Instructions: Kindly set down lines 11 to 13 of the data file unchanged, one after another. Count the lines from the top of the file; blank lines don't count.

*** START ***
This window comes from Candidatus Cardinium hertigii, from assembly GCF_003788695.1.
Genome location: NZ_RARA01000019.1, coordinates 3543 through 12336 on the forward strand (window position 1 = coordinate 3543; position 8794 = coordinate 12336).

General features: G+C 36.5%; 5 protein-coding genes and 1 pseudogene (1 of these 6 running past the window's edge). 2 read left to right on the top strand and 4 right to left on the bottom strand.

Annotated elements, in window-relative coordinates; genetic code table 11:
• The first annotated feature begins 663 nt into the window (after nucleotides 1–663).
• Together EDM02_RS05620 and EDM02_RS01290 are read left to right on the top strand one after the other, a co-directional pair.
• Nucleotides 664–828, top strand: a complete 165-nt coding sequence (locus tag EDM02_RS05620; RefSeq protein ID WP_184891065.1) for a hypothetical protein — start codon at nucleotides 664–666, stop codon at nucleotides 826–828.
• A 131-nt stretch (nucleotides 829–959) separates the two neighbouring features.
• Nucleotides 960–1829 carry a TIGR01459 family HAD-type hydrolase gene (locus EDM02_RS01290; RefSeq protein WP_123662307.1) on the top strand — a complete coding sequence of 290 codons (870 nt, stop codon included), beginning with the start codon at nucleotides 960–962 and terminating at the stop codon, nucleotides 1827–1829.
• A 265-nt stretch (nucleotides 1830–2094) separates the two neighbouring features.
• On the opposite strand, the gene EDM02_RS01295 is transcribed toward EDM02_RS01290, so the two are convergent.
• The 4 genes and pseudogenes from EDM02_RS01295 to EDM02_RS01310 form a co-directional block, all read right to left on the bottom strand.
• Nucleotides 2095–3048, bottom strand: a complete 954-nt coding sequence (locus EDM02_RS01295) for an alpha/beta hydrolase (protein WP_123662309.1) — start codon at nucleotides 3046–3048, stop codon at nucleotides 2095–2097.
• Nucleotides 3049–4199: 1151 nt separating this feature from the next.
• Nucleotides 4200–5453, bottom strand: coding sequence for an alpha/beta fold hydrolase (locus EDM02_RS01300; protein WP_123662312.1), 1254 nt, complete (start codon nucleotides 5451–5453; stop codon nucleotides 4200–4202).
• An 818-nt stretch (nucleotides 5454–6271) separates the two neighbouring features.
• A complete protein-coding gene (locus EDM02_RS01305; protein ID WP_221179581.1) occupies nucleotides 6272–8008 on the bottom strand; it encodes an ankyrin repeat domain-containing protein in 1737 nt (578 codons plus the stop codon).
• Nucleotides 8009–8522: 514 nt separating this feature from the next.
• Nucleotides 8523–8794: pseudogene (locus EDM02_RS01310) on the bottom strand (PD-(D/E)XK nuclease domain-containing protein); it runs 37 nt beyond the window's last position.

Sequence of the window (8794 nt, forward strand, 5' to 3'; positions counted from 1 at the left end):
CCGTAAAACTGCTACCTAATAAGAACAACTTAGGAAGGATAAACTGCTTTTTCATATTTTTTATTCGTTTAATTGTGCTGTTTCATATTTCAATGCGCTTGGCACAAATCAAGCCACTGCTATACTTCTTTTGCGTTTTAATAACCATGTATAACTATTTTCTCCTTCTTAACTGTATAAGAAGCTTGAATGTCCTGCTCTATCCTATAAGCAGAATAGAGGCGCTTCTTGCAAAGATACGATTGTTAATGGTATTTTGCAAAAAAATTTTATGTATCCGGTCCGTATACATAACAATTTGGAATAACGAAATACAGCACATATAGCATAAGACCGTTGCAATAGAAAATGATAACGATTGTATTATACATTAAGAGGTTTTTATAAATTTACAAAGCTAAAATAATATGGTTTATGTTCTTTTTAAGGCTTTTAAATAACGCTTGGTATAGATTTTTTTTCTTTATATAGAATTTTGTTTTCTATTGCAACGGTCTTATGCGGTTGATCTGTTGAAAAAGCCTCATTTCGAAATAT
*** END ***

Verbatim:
• On the opposite strand, the gene EDM02_RS01295 is transcribed toward EDM02_RS01290, so the two are convergent.
• The 4 genes and pseudogenes from EDM02_RS01295 to EDM02_RS01310 form a co-directional block, all read right to left on the bottom strand.
• Nucleotides 2095–3048, bottom strand: a complete 954-nt coding sequence (locus EDM02_RS01295) for an alpha/beta hydrolase (protein WP_123662309.1) — start codon at nucleotides 3046–3048, stop codon at nucleotides 2095–2097.